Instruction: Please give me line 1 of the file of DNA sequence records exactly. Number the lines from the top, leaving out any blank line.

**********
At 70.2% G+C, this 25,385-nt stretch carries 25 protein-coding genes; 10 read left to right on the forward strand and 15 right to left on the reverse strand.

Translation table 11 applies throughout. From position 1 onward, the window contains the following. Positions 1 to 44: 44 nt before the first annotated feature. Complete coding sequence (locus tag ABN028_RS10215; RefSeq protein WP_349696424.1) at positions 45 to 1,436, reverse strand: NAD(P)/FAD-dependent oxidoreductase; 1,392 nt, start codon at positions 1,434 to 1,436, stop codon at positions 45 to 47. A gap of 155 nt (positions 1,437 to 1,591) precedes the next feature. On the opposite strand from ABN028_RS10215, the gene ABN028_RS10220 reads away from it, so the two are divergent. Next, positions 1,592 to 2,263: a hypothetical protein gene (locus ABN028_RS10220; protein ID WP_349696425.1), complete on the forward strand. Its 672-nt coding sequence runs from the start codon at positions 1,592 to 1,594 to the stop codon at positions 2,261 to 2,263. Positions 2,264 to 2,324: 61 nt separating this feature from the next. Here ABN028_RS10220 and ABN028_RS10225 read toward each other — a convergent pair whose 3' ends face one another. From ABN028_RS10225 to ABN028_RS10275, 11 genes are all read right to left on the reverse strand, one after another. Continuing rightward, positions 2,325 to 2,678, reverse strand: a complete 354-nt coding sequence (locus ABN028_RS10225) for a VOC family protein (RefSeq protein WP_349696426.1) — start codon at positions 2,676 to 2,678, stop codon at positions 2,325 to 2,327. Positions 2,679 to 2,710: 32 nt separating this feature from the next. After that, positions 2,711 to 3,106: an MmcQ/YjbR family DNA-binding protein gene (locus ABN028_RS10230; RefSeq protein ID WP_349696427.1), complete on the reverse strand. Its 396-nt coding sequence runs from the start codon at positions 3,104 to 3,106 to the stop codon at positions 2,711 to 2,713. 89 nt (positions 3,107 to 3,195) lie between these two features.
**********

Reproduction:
At 70.2% G+C, this 25,385-nt stretch carries 25 protein-coding genes; 10 read left to right on the forward strand and 15 right to left on the reverse strand.